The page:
A technology that is speeding up the developing world's internet connections. Internet connections in the...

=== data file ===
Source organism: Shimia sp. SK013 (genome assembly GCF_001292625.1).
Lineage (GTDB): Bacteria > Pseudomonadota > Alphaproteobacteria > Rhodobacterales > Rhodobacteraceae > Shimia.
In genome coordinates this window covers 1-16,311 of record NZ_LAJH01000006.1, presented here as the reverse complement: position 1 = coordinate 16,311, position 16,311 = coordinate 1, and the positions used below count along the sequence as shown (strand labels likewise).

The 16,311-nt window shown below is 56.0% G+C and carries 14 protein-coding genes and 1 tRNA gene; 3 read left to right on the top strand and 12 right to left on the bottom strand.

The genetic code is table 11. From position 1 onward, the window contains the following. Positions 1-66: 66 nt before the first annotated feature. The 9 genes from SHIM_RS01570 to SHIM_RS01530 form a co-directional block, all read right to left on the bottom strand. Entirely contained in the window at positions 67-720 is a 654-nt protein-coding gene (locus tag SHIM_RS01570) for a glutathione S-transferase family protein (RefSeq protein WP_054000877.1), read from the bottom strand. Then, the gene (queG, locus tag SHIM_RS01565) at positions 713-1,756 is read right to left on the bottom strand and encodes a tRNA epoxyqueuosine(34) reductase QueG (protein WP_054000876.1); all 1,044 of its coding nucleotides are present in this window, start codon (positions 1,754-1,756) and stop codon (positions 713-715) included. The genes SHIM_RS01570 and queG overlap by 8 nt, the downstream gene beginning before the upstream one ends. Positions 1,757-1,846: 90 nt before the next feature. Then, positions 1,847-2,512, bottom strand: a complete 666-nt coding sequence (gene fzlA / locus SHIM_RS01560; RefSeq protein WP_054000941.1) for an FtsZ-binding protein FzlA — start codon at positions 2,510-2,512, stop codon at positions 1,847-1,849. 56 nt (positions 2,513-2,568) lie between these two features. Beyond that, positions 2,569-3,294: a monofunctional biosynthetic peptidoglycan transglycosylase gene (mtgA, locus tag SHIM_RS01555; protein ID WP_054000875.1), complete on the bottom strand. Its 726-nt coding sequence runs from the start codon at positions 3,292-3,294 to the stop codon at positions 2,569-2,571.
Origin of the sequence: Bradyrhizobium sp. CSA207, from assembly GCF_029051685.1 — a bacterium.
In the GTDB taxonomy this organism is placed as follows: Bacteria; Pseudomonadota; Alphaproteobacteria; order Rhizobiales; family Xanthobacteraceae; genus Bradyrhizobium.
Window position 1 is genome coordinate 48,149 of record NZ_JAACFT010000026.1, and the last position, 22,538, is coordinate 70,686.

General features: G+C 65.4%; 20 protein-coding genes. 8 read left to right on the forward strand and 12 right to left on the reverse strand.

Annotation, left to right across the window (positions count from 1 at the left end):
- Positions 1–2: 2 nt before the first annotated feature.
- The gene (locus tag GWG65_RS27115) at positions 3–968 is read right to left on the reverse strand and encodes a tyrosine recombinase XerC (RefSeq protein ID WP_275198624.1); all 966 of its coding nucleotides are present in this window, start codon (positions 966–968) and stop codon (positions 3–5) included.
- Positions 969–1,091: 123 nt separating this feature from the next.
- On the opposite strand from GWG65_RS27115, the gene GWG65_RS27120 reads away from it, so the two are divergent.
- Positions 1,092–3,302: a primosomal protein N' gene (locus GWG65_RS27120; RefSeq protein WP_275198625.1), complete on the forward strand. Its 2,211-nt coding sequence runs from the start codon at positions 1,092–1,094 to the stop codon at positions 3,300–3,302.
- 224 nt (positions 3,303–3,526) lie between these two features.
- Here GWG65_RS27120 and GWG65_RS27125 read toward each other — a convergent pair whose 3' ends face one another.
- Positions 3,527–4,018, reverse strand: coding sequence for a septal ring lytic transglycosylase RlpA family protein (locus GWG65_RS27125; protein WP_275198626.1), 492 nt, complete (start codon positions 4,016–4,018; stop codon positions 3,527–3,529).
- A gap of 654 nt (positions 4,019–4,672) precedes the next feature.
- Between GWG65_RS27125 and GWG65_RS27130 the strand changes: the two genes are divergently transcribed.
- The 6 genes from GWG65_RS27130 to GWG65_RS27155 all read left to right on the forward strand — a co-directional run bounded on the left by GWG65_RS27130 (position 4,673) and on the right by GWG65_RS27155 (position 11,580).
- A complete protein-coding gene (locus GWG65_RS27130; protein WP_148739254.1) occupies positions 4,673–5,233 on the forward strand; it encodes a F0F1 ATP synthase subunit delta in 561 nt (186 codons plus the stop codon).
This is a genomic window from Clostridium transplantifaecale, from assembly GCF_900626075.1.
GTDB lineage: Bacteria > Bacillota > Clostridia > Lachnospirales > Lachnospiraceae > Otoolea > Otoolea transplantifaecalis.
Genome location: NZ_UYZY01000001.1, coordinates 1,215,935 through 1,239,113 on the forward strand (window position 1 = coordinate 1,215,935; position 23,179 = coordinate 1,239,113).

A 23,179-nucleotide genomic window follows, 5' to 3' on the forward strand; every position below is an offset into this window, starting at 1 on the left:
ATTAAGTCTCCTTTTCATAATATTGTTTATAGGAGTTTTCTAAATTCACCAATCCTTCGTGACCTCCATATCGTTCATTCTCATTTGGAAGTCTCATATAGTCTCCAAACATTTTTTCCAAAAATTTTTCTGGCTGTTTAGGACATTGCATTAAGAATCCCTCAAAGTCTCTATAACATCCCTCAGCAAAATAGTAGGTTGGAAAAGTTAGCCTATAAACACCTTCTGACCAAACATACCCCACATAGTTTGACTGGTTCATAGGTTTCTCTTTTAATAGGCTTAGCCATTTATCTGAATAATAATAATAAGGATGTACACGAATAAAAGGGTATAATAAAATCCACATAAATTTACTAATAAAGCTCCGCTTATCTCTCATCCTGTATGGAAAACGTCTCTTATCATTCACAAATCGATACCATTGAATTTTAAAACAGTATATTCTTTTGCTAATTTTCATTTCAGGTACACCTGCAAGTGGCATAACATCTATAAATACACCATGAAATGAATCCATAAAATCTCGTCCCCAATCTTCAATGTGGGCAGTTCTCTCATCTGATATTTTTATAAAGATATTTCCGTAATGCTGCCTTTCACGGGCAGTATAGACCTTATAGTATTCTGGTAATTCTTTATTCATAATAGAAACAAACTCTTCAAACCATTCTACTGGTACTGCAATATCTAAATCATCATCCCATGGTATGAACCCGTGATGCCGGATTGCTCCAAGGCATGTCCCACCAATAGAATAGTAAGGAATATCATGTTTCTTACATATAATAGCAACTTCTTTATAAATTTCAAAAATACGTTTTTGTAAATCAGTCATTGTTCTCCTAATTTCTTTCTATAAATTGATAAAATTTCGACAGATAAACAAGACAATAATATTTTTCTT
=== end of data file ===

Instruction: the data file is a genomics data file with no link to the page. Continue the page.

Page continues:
A technology that is speeding up the developing world's internet connections.Internet connections in the developing world are getting a boost thanks to a technology conceived to improve corporate IT. In Africa's colleges, for example, internet connections are split between so many users that speeds would remind Americans of surfing on Prodigy. HashCache, a computing method developed by a team at Princeton University to store internet data in a more efficient way, could jolt those connections and cut costs.Here's how it works: When you call up a website, you don't download all the content directly from the site. Rather, the request goes through a proxy server, which stores oft-accessed information on web pages-a process called "caching." "If you go to CNN.com now and then go to CNN.com later, the proxy stores pages on CNN.com that haven't changed," explains Anirudh Badam, a computer science graduate student at Princeton. Proxies store data using a process involving expensive random access memory. A lot of RAM requires a bigger box, so proxies are typically large and hard to maintain. In the developing world, one proxy typically serves multiple schools, further slowing connection speeds.HashCache uses a more efficient method to access stored files, cutting all but a tenth of the RAM out of the caching process. This makes the information easier for multiple computers to access more quickly, speeding up slow connections and taking up less space. A push from One Laptop Per Child's former VP of software engineering, Jim Gettys, convinced the Princeton group that the developing world needed its tech. Using HashCache, a school can use a single laptop (capable of caching the entirety of Wikipedia) as its own proxy. Universities in Ghana and Nigeria are currently using HashCache, and Badam reports that the technology is now bundled with OLPC's efforts. "As soon as OLPC deployed, we made arrangements to deploy HashCache," says Badam, adding that schools in Peru and Uruguay are now making arrangements to procure laptops. "By the end of August or September this year, we may make a huge deployment."Photo by One Laptop per Child (via Flickr)Return to interactive site